Throughout the investigation of the crimes at Tongniu County, the young lovers continue to show themselves more united than ever, evolving into a budding investigative team with plenty of potential. I’m reminded nostalgically of another favourite The Imperial Coroner, and would be ecstatic if we had another 10 episodes of the Zisheng-Niaoniao pairing playing sleuths with no threat of separation in sight. Regrettably this is not that drama.
There’s a lot at stake for the Cheng family and as Yuanyi’s words echo in Niaoniao’s ears, it is no wonder that she goes a bit hysterical at the thought that she could be the only one of the family left if they can’t get to the truth and find Dad. However, no news is good news. The fact that Cheng Shi’s body can’t be found in a mass grave should give her hope but she’s completely gripped with fear that her sense of urgency goes into overdrive.
Perhaps I am a contrarian and a Ling Buyi apologist but I can’t for the life of me accept the fact that Zisheng is wrong to want some normality in his life even if he’s resisted it over the years. A little light shining into the darkness must make even a man like that a bit coveteous. From his perspective it’s not hard to see why a young resourceful woman like Shaoshang is so hard to resist. They have common ground and common cause on several fronts. Can we demand that a single man who wants so desperately to protect a woman that he sees so much of himself in that he should not be allowed to fall for her? In fact where would she be at this point without him? Quite dead most probably and six foot under. There is no one else. Not Yuan Shen and certainly not A’Yao. Both of whom are sign posts rather than suitors. Her trip to Hua County is not something that we can ever attribute to Ling Buyi. Neither can the breaking of her engagement with A’Yao. As a matter of fact it wasn’t something he discouraged or encouraged. Would Niaoniao be happier with another man? Maybe. Maybe not. There can be no certainty in life to guarantee that life outside of Ling Buyi would be better considering the conditions for ordinary folk in those times. Until recently I imagine she’s never been happier. Being with him hasn’t been the gilded cage she thought it was. The fact that she can grumble with a straight face that he wasn’t around when she needed him most is indicative that she’s come to rely on him without a second thought. For him it’s a matter of joy that there’s someone he can be defenceless with.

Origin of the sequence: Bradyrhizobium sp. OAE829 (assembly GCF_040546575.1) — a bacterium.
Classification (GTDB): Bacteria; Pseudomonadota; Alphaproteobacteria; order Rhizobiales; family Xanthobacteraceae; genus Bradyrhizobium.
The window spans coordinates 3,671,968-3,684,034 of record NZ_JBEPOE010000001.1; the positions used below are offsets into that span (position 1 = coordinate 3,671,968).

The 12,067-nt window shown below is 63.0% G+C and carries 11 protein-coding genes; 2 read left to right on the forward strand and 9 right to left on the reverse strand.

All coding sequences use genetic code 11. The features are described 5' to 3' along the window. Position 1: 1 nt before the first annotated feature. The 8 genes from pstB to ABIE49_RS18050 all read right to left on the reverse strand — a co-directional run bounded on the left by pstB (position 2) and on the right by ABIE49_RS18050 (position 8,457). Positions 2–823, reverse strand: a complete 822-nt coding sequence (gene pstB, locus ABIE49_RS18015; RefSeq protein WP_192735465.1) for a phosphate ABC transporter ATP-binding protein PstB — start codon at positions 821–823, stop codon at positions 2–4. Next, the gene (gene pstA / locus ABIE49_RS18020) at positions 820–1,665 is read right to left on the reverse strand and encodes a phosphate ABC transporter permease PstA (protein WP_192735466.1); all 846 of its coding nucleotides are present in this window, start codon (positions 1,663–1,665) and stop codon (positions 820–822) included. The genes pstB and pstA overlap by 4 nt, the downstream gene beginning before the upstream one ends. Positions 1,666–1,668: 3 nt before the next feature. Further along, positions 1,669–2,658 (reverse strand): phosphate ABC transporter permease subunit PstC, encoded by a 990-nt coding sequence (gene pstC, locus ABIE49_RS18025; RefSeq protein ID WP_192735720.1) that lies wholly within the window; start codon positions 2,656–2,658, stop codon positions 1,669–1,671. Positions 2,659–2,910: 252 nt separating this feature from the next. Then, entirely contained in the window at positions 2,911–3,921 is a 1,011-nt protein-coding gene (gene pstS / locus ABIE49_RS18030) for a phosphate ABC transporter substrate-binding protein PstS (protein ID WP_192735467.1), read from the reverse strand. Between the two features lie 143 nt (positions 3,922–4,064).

The message is clear — fortune favours the brave. This is largely what this romance happens to be about. Taking risks (within reason) is a part of life. There’s no guarantee that one scenario or another will bring lifelong nuptial bliss because of the unpredictability of life. Ling Buyi and Cheng Shaoshang are heroic not because they are perfect but because they fight for what they want. They aren’t content to sit and outsource their thinking to others. They live their lives from one day to the next taking responsibility for whatever the outcomes.
I love your reference to Gu Long’s wuxia heroes, because I was thinking the same too with some of Jin Yong’s.
You’re spot on about how LBY really is the general one brings in because of brilliance in both combat and strategy.
There was some weird ambiguity that I didn’t care for about the general they captured (the whole fiasco with the chicken vs mandarin duck wings was hilarious)…did he switch sides to LBY’s and betray Peng Kun? I was a bit lost there because it seemed so odd especially when there’s one-man LBY going in like the Trojan horse and didn’t quite think things through. I can sorta understand on his part though, given that he wants to do what he can ASAP to head out and find CSS. It was heartfelt seeing the symbolism as well too, and how it was Shaosheng’s armour that saved LBY’s life. In her defense, it was DEFINITELY a rabbit embroidered on there.
Thank goodness there’s someone (you) who has a good head on her shoulders in understanding LBY’s desire to have normalcy in some semblance of his life, and it so happens that the greatest emotion of love is what captured him in the form of NN. I truly don’t think she’d have been happy with anyone else other than LBY. (biasness talking, maybe!)
Thank you for posting! I see you’ve posted for 45-46 too, so I’ll see you over there in a bit!